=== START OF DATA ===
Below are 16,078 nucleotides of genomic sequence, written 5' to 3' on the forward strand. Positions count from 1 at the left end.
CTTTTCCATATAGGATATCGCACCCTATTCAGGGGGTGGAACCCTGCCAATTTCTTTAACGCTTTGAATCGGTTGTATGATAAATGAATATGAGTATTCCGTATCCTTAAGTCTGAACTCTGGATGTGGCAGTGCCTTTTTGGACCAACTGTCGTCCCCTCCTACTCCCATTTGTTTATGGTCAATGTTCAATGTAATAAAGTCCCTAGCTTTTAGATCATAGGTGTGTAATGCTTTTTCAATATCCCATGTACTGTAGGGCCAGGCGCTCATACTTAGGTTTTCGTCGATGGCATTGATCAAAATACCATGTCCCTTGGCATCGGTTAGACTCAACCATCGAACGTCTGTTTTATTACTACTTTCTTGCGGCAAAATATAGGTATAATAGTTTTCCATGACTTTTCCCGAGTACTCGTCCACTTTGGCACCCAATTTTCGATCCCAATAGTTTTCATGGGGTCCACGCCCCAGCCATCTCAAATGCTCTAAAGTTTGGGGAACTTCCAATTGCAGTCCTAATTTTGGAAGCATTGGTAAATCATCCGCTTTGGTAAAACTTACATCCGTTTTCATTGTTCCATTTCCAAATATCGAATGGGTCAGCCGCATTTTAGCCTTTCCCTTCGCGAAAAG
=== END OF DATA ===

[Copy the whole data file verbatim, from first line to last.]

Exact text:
Below are 16,078 nucleotides of genomic sequence, written 5' to 3' on the forward strand. Positions count from 1 at the left end.
CTTTTCCATATAGGATATCGCACCCTATTCAGGGGGTGGAACCCTGCCAATTTCTTTAACGCTTTGAATCGGTTGTATGATAAATGAATATGAGTATTCCGTATCCTTAAGTCTGAACTCTGGATGTGGCAGTGCCTTTTTGGACCAACTGTCGTCCCCTCCTACTCCCATTTGTTTATGGTCAATGTTCAATGTAATAAAGTCCCTAGCTTTTAGATCATAGGTGTGTAATGCTTTTTCAATATCCCATGTACTGTAGGGCCAGGCGCTCATACTTAGGTTTTCGTCGATGGCATTGATCAAAATACCATGTCCCTTGGCATCGGTTAGACTCAACCATCGAACGTCTGTTTTATTACTACTTTCTTGCGGCAAAATATAGGTATAATAGTTTTCCATGACTTTTCCCGAGTACTCGTCCACTTTGGCACCCAATTTTCGATCCCAATAGTTTTCATGGGGTCCACGCCCCAGCCATCTCAAATGCTCTAAAGTTTGGGGAACTTCCAATTGCAGTCCTAATTTTGGAAGCATTGGTAAATCATCCGCTTTGGTAAAACTTACATCCGTTTTCATTGTTCCATTTCCAAATATCGAATGGGTCAGCCGCATTTTAGCCTTTCCCTTCGCGAAAAG